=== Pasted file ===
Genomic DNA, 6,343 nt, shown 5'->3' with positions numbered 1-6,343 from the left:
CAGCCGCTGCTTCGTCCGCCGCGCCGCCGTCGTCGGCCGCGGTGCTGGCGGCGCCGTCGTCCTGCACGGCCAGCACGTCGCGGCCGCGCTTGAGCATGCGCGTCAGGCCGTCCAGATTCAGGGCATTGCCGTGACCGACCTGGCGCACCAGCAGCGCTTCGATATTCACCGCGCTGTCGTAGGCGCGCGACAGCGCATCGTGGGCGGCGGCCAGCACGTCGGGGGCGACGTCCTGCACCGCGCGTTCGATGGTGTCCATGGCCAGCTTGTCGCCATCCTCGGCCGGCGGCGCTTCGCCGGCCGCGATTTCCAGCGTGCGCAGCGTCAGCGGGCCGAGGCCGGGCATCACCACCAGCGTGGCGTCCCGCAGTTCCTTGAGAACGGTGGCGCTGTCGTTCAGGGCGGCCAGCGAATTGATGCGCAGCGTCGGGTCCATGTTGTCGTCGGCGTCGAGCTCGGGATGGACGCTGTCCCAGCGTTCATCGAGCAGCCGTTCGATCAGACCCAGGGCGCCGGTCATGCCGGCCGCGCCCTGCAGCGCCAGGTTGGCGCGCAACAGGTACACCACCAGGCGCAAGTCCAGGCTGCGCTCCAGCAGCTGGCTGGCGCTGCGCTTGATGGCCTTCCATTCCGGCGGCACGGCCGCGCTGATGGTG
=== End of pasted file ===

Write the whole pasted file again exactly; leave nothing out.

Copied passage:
Genomic DNA, 6,343 nt, shown 5'->3' with positions numbered 1-6,343 from the left:
CAGCCGCTGCTTCGTCCGCCGCGCCGCCGTCGTCGGCCGCGGTGCTGGCGGCGCCGTCGTCCTGCACGGCCAGCACGTCGCGGCCGCGCTTGAGCATGCGCGTCAGGCCGTCCAGATTCAGGGCATTGCCGTGACCGACCTGGCGCACCAGCAGCGCTTCGATATTCACCGCGCTGTCGTAGGCGCGCGACAGCGCATCGTGGGCGGCGGCCAGCACGTCGGGGGCGACGTCCTGCACCGCGCGTTCGATGGTGTCCATGGCCAGCTTGTCGCCATCCTCGGCCGGCGGCGCTTCGCCGGCCGCGATTTCCAGCGTGCGCAGCGTCAGCGGGCCGAGGCCGGGCATCACCACCAGCGTGGCGTCCCGCAGTTCCTTGAGAACGGTGGCGCTGTCGTTCAGGGCGGCCAGCGAATTGATGCGCAGCGTCGGGTCCATGTTGTCGTCGGCGTCGAGCTCGGGATGGACGCTGTCCCAGCGTTCATCGAGCAGCCGTTCGATCAGACCCAGGGCGCCGGTCATGCCGGCCGCGCCCTGCAGCGCCAGGTTGGCGCGCAACAGGTACACCACCAGGCGCAAGTCCAGGCTGCGCTCCAGCAGCTGGCTGGCGCTGCGCTTGATGGCCTTCCATTCCGGCGGCACGGCCGCGCTGATGGTG